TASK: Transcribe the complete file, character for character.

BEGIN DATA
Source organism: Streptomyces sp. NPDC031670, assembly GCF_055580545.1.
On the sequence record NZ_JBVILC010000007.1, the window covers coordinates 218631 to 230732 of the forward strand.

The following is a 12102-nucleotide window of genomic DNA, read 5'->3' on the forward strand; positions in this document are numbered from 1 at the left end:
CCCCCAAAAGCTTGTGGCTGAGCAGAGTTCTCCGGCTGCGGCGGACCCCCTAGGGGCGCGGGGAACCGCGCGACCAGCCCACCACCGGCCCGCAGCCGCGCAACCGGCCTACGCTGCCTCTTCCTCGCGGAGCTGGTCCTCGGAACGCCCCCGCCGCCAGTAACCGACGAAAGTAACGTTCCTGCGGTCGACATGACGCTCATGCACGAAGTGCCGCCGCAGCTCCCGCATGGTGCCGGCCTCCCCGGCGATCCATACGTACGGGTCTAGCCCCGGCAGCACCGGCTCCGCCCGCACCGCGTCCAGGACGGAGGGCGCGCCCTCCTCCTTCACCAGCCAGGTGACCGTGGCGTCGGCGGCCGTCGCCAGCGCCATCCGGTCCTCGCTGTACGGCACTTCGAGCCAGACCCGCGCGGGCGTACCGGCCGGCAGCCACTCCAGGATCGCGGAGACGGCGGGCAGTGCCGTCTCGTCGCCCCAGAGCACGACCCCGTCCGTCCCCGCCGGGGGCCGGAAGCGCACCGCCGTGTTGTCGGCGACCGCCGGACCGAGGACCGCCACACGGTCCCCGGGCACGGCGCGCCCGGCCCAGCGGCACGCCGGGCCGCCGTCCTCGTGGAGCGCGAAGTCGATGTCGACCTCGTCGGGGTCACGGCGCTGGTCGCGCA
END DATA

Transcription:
Source organism: Streptomyces sp. NPDC031670, assembly GCF_055580545.1.
On the sequence record NZ_JBVILC010000007.1, the window covers coordinates 218631 to 230732 of the forward strand.

The following is a 12102-nucleotide window of genomic DNA, read 5'->3' on the forward strand; positions in this document are numbered from 1 at the left end:
CCCCCAAAAGCTTGTGGCTGAGCAGAGTTCTCCGGCTGCGGCGGACCCCCTAGGGGCGCGGGGAACCGCGCGACCAGCCCACCACCGGCCCGCAGCCGCGCAACCGGCCTACGCTGCCTCTTCCTCGCGGAGCTGGTCCTCGGAACGCCCCCGCCGCCAGTAACCGACGAAAGTAACGTTCCTGCGGTCGACATGACGCTCATGCACGAAGTGCCGCCGCAGCTCCCGCATGGTGCCGGCCTCCCCGGCGATCCATACGTACGGGTCTAGCCCCGGCAGCACCGGCTCCGCCCGCACCGCGTCCAGGACGGAGGGCGCGCCCTCCTCCTTCACCAGCCAGGTGACCGTGGCGTCGGCGGCCGTCGCCAGCGCCATCCGGTCCTCGCTGTACGGCACTTCGAGCCAGACCCGCGCGGGCGTACCGGCCGGCAGCCACTCCAGGATCGCGGAGACGGCGGGCAGTGCCGTCTCGTCGCCCCAGAGCACGACCCCGTCCGTCCCCGCCGGGGGCCGGAAGCGCACCGCCGTGTTGTCGGCGACCGCCGGACCGAGGACCGCCACACGGTCCCCGGGCACGGCGCGCCCGGCCCAGCGGCACGCCGGGCCGCCGTCCTCGTGGAGCGCGAAGTCGATGTCGACCTCGTCGGGGTCACGGCGCTGGTCGCGCA